TURIN, Italy — Pope Francis, during his two-day trip to Turin, visited his relatives and his ancestors’ parish. His father, an Italian emigrant to Argentina, was baptized in Turin.
On June 21, the Pope made a short visit to St. Teresa, where his grandparents were married in 1907 and his father was baptized. He kissed the baptistery, recalling his grandparents and praying for families and the upcoming synod on the family, leaving behind a sheet of paper with brief reflections on the importance of the family.
The following day, he met with six of his cousins and their families, some 30 persons in all. He said Mass for them in a chapel at the residence of the Turin archbishop, after which they had lunch together.
Pope Francis’ grandfather hailed from Portocomaro, a small town less than 45 miles southeast of Turin. The family settled in Portocomaro in the first half of the 18th century, when one of their ancestors bought the only house in the town.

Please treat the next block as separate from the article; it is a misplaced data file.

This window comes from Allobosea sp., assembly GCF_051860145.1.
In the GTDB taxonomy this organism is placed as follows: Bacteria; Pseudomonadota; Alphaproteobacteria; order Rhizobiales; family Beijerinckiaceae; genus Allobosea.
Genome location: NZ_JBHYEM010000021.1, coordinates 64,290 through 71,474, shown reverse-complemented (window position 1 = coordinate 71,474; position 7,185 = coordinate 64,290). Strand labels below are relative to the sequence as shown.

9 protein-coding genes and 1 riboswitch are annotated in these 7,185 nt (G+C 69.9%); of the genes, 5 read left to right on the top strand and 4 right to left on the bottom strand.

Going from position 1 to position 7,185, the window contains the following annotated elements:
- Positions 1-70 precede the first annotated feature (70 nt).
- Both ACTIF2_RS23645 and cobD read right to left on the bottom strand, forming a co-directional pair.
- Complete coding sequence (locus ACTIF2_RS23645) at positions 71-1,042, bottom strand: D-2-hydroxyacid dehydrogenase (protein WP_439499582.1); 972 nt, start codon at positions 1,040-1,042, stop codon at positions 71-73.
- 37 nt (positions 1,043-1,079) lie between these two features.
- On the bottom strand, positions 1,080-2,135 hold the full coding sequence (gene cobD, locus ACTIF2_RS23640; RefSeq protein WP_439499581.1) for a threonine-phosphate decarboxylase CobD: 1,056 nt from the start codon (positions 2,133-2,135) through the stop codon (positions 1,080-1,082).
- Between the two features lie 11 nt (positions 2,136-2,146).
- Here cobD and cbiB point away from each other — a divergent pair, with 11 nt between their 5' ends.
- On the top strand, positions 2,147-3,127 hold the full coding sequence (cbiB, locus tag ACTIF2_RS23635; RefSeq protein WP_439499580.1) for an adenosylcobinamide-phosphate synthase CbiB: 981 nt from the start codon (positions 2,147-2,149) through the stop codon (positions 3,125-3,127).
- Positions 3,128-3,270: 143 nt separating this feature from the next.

In 1906, Giovanni Angelo Bergoglio, Pope Francis’ grandfather, moved to Turin looking for better opportunities, where he met Rosa Margherita Vassallo. The two were married Aug. 20, 1907, and the following year they baptized their first son, Mario. In 1929, they moved to Argentina.
The Bergoglios first settled in Parana and then moved to Buenos Aires. There, at a Salesian oratory, Mario met Maria Regina Sivori, and they were married in 1935. Jorge, their first son, was born the next year.
Pope Francis was profoundly influenced by his grandmother Rosa. During his June 21 Mass, he quoted from the Piedmontese poem Rassa Nostrana by Nino Costa, which Rosa had taught him in the local dialect.
He has also mentioned his grandmother in his homily for Palm Sunday in 2013 and in homilies at his daily Masses.
Rosa was a very religious woman, nurtured in the stimulating cultural environment of Turin. Her religiosity was filled with the example of the saints of social action, as many Catholic associations for women were flourishing in Turin while she lived there.
In her spiritual testament, Rosa wrote: “May my grandsons, whom I gave the best of my heart, have a long and happy life. If one day pain, sickness or loss of a dear one will fill them with affliction, may they always remember that a breath in front of the tabernacle, where the greatest and important Martyr is secured, and a glance to Mary at the foot of the cross, can leave a drop of balsam on the deepest and most painful wounds.”